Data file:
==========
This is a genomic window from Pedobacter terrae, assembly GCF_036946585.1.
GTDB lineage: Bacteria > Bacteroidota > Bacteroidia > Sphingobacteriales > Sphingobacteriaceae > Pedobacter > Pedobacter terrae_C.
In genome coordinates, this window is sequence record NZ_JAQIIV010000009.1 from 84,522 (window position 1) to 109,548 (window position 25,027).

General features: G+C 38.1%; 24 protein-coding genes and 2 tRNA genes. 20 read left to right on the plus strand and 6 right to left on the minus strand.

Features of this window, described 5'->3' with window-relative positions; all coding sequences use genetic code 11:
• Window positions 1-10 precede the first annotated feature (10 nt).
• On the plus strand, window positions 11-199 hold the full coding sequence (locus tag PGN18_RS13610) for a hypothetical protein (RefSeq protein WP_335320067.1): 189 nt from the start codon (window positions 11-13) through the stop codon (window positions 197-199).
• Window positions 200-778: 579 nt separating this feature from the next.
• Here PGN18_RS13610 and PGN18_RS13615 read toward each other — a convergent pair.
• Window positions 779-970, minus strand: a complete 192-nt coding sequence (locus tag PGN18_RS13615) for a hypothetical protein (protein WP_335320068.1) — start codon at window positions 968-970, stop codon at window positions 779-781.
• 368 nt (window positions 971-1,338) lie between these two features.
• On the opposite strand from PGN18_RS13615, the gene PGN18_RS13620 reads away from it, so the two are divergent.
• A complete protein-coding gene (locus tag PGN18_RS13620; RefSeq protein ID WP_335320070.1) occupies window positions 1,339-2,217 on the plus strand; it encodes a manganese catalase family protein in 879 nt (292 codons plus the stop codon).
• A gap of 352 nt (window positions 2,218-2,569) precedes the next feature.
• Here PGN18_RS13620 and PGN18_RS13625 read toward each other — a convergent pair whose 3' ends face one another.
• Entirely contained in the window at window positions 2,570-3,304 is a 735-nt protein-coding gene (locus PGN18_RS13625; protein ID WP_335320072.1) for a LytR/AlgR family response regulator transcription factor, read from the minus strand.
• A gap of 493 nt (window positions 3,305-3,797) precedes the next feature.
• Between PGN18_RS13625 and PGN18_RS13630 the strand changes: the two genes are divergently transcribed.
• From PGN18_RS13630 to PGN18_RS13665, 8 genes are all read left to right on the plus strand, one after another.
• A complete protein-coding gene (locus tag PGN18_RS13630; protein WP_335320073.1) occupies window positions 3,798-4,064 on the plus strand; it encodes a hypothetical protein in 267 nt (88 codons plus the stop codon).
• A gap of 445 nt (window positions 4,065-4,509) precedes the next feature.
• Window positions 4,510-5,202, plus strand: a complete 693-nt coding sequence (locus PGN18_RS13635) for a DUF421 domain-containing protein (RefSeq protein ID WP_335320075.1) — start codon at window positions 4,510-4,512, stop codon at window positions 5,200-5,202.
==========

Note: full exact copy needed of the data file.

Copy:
This is a genomic window from Pedobacter terrae, assembly GCF_036946585.1.
GTDB lineage: Bacteria > Bacteroidota > Bacteroidia > Sphingobacteriales > Sphingobacteriaceae > Pedobacter > Pedobacter terrae_C.
In genome coordinates, this window is sequence record NZ_JAQIIV010000009.1 from 84,522 (window position 1) to 109,548 (window position 25,027).

General features: G+C 38.1%; 24 protein-coding genes and 2 tRNA genes. 20 read left to right on the plus strand and 6 right to left on the minus strand.

Features of this window, described 5'->3' with window-relative positions; all coding sequences use genetic code 11:
• Window positions 1-10 precede the first annotated feature (10 nt).
• On the plus strand, window positions 11-199 hold the full coding sequence (locus tag PGN18_RS13610) for a hypothetical protein (RefSeq protein WP_335320067.1): 189 nt from the start codon (window positions 11-13) through the stop codon (window positions 197-199).
• Window positions 200-778: 579 nt separating this feature from the next.
• Here PGN18_RS13610 and PGN18_RS13615 read toward each other — a convergent pair.
• Window positions 779-970, minus strand: a complete 192-nt coding sequence (locus tag PGN18_RS13615) for a hypothetical protein (protein WP_335320068.1) — start codon at window positions 968-970, stop codon at window positions 779-781.
• 368 nt (window positions 971-1,338) lie between these two features.
• On the opposite strand from PGN18_RS13615, the gene PGN18_RS13620 reads away from it, so the two are divergent.
• A complete protein-coding gene (locus tag PGN18_RS13620; RefSeq protein ID WP_335320070.1) occupies window positions 1,339-2,217 on the plus strand; it encodes a manganese catalase family protein in 879 nt (292 codons plus the stop codon).
• A gap of 352 nt (window positions 2,218-2,569) precedes the next feature.
• Here PGN18_RS13620 and PGN18_RS13625 read toward each other — a convergent pair whose 3' ends face one another.
• Entirely contained in the window at window positions 2,570-3,304 is a 735-nt protein-coding gene (locus PGN18_RS13625; protein ID WP_335320072.1) for a LytR/AlgR family response regulator transcription factor, read from the minus strand.
• A gap of 493 nt (window positions 3,305-3,797) precedes the next feature.
• Between PGN18_RS13625 and PGN18_RS13630 the strand changes: the two genes are divergently transcribed.
• From PGN18_RS13630 to PGN18_RS13665, 8 genes are all read left to right on the plus strand, one after another.
• A complete protein-coding gene (locus tag PGN18_RS13630; protein WP_335320073.1) occupies window positions 3,798-4,064 on the plus strand; it encodes a hypothetical protein in 267 nt (88 codons plus the stop codon).
• A gap of 445 nt (window positions 4,065-4,509) precedes the next feature.
• Window positions 4,510-5,202, plus strand: a complete 693-nt coding sequence (locus PGN18_RS13635) for a DUF421 domain-containing protein (RefSeq protein ID WP_335320075.1) — start codon at window positions 4,510-4,512, stop codon at window positions 5,200-5,202.